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Brits brace for £2.6bn in Black Friday fraud

Ping Identity, the intelligent identity solution for the enterprise, has issued a stark warning to British shoppers ahead of the Black Friday sales: don’t get caught out by swindlers, scammers, and scoundrels.

With estimates suggesting that retail fraud could end up costing British shoppers £2.59bn this Black Friday, with a surge in sale scams expected over the weekend.

As buyers search out the best bargains, many are left vulnerable to fraudsters – indeed, with a staggering £9.4bn expected to be spent over the weekend, estimates suggest that almost 30% could land in the pockets of scammers.

As a nation we lose £193 billion each year, with purchase scams making up for 70% of all fraud reported in the United Kingdom.

Only earlier this year Action Fraud outlined that online shopping scams, which include people buying from fake websites set up by fraudsters, have increased by 65% with 103,000 reports annually. It can cost consumers dearly, with people losing and average of nearly £1000.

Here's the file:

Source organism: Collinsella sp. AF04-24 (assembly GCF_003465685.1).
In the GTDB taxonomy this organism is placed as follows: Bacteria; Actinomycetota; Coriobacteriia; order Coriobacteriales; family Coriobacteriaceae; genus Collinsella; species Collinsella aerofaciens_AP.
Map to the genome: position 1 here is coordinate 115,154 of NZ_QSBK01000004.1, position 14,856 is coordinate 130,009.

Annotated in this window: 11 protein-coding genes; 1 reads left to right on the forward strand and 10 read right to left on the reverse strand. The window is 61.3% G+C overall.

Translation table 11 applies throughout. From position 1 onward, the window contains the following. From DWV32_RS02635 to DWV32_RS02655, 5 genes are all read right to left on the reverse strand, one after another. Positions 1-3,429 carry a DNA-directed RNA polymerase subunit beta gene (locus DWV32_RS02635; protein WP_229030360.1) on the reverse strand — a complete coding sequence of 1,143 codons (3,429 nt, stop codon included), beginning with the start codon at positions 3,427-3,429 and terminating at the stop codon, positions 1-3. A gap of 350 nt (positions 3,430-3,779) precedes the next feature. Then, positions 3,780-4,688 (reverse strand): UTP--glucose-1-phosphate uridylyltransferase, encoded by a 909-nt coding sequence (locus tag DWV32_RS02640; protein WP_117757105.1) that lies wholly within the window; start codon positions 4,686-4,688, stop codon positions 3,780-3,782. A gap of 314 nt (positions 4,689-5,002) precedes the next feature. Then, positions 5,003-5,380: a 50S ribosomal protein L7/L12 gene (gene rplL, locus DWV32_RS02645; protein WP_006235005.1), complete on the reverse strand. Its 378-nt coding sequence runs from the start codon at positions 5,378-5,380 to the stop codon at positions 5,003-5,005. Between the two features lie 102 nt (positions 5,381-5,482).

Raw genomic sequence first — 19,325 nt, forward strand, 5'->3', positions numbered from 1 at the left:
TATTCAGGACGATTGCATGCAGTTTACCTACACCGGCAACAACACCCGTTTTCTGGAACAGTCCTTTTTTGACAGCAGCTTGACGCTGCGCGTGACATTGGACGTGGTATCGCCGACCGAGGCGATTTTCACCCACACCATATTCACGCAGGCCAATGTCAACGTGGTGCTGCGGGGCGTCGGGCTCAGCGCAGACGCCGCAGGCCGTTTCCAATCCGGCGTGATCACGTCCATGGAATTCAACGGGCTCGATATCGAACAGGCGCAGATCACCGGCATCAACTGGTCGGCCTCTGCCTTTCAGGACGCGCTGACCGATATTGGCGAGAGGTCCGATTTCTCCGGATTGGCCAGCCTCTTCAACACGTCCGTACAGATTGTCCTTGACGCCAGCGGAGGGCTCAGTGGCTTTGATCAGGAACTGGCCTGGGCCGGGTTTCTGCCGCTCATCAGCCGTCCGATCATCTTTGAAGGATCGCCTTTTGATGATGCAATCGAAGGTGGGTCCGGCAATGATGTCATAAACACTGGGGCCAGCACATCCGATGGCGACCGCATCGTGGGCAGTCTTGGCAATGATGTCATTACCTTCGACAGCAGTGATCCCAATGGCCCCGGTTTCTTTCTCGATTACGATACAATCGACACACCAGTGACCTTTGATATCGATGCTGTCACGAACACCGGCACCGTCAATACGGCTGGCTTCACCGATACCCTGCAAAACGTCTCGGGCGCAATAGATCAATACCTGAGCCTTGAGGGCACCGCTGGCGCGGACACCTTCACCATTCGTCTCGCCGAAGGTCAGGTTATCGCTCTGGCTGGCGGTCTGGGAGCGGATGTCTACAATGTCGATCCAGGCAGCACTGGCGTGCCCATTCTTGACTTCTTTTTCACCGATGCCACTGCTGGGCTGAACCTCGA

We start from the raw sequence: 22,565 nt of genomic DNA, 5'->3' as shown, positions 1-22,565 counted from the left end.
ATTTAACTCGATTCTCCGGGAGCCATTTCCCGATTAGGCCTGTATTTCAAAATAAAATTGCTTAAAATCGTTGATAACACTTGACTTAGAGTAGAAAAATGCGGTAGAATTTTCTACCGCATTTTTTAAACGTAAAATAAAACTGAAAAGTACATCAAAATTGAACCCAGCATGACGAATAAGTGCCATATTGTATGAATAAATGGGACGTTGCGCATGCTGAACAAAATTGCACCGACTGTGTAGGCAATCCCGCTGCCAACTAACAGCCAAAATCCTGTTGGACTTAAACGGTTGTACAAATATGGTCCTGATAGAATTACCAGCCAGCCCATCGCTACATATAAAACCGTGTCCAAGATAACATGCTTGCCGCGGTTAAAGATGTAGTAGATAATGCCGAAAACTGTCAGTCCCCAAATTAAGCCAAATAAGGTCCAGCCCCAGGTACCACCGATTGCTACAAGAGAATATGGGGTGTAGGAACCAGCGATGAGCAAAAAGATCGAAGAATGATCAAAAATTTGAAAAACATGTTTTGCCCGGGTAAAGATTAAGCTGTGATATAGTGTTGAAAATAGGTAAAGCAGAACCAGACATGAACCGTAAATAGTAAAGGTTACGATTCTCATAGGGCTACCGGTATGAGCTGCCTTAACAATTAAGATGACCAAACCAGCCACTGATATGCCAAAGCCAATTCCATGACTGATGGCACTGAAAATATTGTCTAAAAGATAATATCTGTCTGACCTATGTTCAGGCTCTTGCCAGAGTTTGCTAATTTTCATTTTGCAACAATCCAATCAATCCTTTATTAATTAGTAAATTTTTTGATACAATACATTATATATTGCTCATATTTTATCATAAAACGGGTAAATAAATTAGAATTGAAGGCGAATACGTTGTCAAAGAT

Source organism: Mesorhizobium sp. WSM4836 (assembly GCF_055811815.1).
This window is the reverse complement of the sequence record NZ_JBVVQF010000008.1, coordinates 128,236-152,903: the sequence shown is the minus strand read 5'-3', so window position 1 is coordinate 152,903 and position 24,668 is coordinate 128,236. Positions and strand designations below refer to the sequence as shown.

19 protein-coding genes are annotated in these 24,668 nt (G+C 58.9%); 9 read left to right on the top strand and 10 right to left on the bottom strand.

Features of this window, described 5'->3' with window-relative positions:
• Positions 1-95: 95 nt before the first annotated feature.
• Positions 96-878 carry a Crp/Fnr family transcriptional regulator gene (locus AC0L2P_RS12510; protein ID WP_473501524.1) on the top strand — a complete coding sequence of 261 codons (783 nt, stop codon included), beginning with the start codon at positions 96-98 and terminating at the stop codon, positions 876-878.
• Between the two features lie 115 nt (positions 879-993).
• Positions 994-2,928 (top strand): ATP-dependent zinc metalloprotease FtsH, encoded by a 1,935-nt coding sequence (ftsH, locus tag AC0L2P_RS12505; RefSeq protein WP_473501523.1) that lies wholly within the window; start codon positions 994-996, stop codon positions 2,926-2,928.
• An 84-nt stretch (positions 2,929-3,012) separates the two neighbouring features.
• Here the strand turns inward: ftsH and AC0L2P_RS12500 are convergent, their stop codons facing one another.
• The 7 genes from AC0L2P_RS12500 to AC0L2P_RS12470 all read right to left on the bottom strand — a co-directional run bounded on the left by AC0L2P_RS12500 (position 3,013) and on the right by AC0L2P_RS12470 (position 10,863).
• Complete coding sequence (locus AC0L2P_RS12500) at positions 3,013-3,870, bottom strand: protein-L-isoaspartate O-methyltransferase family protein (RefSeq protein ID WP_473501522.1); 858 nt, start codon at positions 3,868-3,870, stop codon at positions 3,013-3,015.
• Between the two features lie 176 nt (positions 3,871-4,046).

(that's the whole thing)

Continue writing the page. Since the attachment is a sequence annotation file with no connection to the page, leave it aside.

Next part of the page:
Emma Maslen, GM and VP, EMEA of Ping Identity, the intelligent identity solution for the enterprise, said: “Black Friday kicks off the busiest shopping weekend of the year, and with people in a rush to find the best deals, mistakes can easily be made. It is therefore vital that consumers are extra vigilant to the scams around them as cybercriminals often wait in the wings to take full advantage of a poor password or lapse in judgement. But the responsibility shouldn’t solely rest on the shoulders of the consumer. Businesses also need to stay on their toes. However, that can be difficult when dealing with an unprecedented influx in shoppers as scammers are hard to spot and track.

“This is why technological solutions are imperative as automated systems can work behind the scenes to detect and stop malicious activity before it occurs – helping to invisibly protect everyone from losing well-earned cash.”

All is not lost! A recent survey from Ping Identity found that although 44% of consumers admitted weak password practises, a resounding 89% of Gen Z said they had manually taken steps to control profile settings and protect their personal information – hopefully ensuring that the next generation won’t lose billions to fraudsters on future Black Friday weekends.